Marine biology students are setting sail with a legacy boat kit project

WATERFORD, CT (WFSB) – A group of students oversee a class project that could connect them with people from the other side of the world.

It’s part of a legacy project that started in 2016 with a student.

In Mr. Michael O’Connor’s classroom at Waterford High School, just before the big start, his students are hard at work.

“I don’t want to do anything wrong. I don’t want it to be eaten by a shark or anything,” said Sam Sanjuan, a senior at Waterford High School.

There’s so much at stake.

“This is our boat. It’s actually a continuation of a project started 6 years ago by a former Waterford High School student,” Sam said.

In this marine biology class they have built this boat called Lucille and they are going to launch it.

The class has been working on it together for about two months.

“It’s messy. But it’s great fun because we’re all split into different teams, but we all need each other to work together,” said Ally Puccio, a senior at Waterford High School.

The boat will depart from Martha’s Vineyard and land where the current takes it.

The class launched it last month.

“I want it to go somewhere. I want it to be something bigger than just a classroom project,” Ally said.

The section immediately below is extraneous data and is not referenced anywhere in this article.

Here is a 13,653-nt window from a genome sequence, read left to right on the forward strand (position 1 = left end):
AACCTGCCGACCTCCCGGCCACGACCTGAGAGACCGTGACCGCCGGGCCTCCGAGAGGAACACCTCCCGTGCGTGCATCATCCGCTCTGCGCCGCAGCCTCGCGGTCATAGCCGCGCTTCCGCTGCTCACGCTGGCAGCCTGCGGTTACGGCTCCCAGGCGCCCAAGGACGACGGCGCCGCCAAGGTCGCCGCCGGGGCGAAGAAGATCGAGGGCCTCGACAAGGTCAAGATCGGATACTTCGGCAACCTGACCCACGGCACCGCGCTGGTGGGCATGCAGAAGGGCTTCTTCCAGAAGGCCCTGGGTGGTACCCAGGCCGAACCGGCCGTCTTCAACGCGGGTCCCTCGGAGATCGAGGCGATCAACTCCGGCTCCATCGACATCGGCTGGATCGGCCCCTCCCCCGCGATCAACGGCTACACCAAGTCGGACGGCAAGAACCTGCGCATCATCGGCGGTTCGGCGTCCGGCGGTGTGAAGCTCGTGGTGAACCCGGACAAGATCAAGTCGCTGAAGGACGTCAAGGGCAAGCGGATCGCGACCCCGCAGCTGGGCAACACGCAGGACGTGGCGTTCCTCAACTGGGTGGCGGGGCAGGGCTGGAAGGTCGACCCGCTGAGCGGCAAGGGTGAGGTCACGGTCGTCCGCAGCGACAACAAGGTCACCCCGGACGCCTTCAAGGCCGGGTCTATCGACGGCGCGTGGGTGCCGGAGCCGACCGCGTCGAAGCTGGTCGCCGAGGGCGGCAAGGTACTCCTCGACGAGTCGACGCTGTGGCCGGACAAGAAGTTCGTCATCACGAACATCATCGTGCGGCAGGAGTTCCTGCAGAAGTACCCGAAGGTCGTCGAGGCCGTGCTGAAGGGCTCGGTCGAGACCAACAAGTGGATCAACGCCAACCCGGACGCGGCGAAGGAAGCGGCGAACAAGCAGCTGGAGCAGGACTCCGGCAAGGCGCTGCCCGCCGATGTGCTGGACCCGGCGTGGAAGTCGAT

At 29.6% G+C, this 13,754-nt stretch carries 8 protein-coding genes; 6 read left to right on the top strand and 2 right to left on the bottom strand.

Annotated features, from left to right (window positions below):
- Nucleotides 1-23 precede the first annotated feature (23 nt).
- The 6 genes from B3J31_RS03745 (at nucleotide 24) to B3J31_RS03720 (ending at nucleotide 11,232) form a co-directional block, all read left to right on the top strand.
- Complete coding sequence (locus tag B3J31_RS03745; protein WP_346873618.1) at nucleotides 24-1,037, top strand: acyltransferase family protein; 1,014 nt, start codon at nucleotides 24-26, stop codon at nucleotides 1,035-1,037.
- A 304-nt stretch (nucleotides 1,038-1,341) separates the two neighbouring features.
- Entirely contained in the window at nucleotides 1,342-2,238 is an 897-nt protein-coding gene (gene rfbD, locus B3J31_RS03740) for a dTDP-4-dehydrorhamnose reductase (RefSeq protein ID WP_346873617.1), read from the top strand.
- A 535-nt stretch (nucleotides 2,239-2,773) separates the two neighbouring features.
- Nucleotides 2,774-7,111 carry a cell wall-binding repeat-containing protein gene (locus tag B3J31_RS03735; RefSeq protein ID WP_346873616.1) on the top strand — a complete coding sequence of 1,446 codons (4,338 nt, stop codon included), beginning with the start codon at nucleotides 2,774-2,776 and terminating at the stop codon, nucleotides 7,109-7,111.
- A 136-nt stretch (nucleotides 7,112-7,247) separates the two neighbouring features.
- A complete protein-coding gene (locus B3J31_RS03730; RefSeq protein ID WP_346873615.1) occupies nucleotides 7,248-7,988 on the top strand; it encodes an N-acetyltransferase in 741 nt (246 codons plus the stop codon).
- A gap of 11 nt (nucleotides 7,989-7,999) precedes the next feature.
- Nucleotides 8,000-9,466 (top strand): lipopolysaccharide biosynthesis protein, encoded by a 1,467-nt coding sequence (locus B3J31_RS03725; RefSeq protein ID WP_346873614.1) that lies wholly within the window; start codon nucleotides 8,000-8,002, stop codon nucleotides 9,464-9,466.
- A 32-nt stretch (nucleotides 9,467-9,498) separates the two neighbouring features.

This project is a continuation that started with a student in May 2016.

She had a kit, assembled a boat, launched it and landed 4,000 miles across the ocean.

This time it’s about much more.

There is a larger class of 14 students and a simultaneous start.

The Lucille was built to coincide with the relaunch of the rebuilt Lancer, the original boat in 2016.

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The students hope that their hard work will pay off.

“You have faith?” asked Eyewitness News.

“Yes,” the students replied.

“This is going to make it across the ocean,” said Jasmeh Greywal, Waterford High School sophomore.

Mr. O’Connor has confidence too. But for him, it is the larger life lesson that students really need to learn.

“The bigger lesson is connections to the rest of the world through science, environment and climate,” said O’Connor, a science teacher at Waterford High School. “I hope they bond; they connect to the content and they connect to the rest of the world.”

“This is our drifter, which also detects currents,” said Jasmeh.

The students monitor the boat’s path via GPS.

“It’s like a newfound appreciation for the things kids can do and the impact they can have,” Sam said.

They’re pursuing this big project in hopes that it will have a big impact wherever it lands.

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